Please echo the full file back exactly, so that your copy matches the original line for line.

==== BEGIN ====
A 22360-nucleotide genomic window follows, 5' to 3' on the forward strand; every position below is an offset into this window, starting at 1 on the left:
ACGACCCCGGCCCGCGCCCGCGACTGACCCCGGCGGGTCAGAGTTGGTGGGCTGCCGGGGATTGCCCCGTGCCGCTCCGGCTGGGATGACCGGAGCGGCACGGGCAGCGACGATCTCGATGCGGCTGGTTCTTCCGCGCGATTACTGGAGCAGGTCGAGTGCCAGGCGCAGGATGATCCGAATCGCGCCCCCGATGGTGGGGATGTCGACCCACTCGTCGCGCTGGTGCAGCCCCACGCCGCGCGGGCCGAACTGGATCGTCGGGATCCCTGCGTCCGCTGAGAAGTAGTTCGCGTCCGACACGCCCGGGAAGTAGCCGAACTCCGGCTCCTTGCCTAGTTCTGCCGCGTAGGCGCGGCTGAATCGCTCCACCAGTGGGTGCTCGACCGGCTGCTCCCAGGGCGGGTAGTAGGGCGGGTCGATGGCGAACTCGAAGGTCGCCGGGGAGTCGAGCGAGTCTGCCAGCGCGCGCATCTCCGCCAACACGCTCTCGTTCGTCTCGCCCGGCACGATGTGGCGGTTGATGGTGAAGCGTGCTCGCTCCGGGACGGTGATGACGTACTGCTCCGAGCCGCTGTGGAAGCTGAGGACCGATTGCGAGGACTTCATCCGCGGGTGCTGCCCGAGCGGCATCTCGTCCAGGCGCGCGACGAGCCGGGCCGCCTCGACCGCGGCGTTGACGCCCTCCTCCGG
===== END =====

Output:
A 22360-nucleotide genomic window follows, 5' to 3' on the forward strand; every position below is an offset into this window, starting at 1 on the left:
ACGACCCCGGCCCGCGCCCGCGACTGACCCCGGCGGGTCAGAGTTGGTGGGCTGCCGGGGATTGCCCCGTGCCGCTCCGGCTGGGATGACCGGAGCGGCACGGGCAGCGACGATCTCGATGCGGCTGGTTCTTCCGCGCGATTACTGGAGCAGGTCGAGTGCCAGGCGCAGGATGATCCGAATCGCGCCCCCGATGGTGGGGATGTCGACCCACTCGTCGCGCTGGTGCAGCCCCACGCCGCGCGGGCCGAACTGGATCGTCGGGATCCCTGCGTCCGCTGAGAAGTAGTTCGCGTCCGACACGCCCGGGAAGTAGCCGAACTCCGGCTCCTTGCCTAGTTCTGCCGCGTAGGCGCGGCTGAATCGCTCCACCAGTGGGTGCTCGACCGGCTGCTCCCAGGGCGGGTAGTAGGGCGGGTCGATGGCGAACTCGAAGGTCGCCGGGGAGTCGAGCGAGTCTGCCAGCGCGCGCATCTCCGCCAACACGCTCTCGTTCGTCTCGCCCGGCACGATGTGGCGGTTGATGGTGAAGCGTGCTCGCTCCGGGACGGTGATGACGTACTGCTCCGAGCCGCTGTGGAAGCTGAGGACCGATTGCGAGGACTTCATCCGCGGGTGCTGCCCGAGCGGCATCTCGTCCAGGCGCGCGACGAGCCGGGCCGCCTCGACCGCGGCGTTGACGCCCTCCTCCGG